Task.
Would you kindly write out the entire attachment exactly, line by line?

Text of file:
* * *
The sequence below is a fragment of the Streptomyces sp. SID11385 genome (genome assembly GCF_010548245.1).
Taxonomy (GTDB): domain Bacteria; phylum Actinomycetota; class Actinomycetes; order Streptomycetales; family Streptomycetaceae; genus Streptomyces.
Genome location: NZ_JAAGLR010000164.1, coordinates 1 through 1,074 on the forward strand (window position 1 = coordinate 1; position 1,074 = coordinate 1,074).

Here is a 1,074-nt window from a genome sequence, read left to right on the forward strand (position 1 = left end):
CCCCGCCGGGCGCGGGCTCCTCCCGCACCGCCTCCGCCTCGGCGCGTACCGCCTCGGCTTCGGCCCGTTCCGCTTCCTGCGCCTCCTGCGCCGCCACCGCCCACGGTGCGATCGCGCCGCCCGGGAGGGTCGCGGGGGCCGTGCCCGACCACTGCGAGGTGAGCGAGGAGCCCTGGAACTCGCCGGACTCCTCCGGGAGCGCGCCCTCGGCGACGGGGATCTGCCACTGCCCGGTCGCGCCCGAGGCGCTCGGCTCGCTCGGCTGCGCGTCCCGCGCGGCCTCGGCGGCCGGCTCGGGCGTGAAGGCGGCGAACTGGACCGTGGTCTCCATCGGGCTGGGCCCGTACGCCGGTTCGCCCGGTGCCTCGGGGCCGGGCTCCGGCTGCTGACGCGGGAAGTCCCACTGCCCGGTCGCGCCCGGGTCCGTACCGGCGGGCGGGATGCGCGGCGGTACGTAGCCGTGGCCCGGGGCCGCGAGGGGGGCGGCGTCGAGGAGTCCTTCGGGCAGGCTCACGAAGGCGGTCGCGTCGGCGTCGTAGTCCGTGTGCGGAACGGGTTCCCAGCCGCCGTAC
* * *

The sequence below is a fragment of the Streptomyces sp. SID11385 genome (genome assembly GCF_010548245.1).
Taxonomy (GTDB): domain Bacteria; phylum Actinomycetota; class Actinomycetes; order Streptomycetales; family Streptomycetaceae; genus Streptomyces.
Genome location: NZ_JAAGLR010000164.1, coordinates 1 through 1,074 on the forward strand (window position 1 = coordinate 1; position 1,074 = coordinate 1,074).

Here is a 1,074-nt window from a genome sequence, read left to right on the forward strand (position 1 = left end):
CCCCGCCGGGCGCGGGCTCCTCCCGCACCGCCTCCGCCTCGGCGCGTACCGCCTCGGCTTCGGCCCGTTCCGCTTCCTGCGCCTCCTGCGCCGCCACCGCCCACGGTGCGATCGCGCCGCCCGGGAGGGTCGCGGGGGCCGTGCCCGACCACTGCGAGGTGAGCGAGGAGCCCTGGAACTCGCCGGACTCCTCCGGGAGCGCGCCCTCGGCGACGGGGATCTGCCACTGCCCGGTCGCGCCCGAGGCGCTCGGCTCGCTCGGCTGCGCGTCCCGCGCGGCCTCGGCGGCCGGCTCGGGCGTGAAGGCGGCGAACTGGACCGTGGTCTCCATCGGGCTGGGCCCGTACGCCGGTTCGCCCGGTGCCTCGGGGCCGGGCTCCGGCTGCTGACGCGGGAAGTCCCACTGCCCGGTCGCGCCCGGGTCCGTACCGGCGGGCGGGATGCGCGGCGGTACGTAGCCGTGGCCCGGGGCCGCGAGGGGGGCGGCGTCGAGGAGTCCTTCGGGCAGGCTCACGAAGGCGGTCGCGTCGGCGTCGTAGTCCGTGTGCGGAACGGGTTCCCAGCCGCCGTAC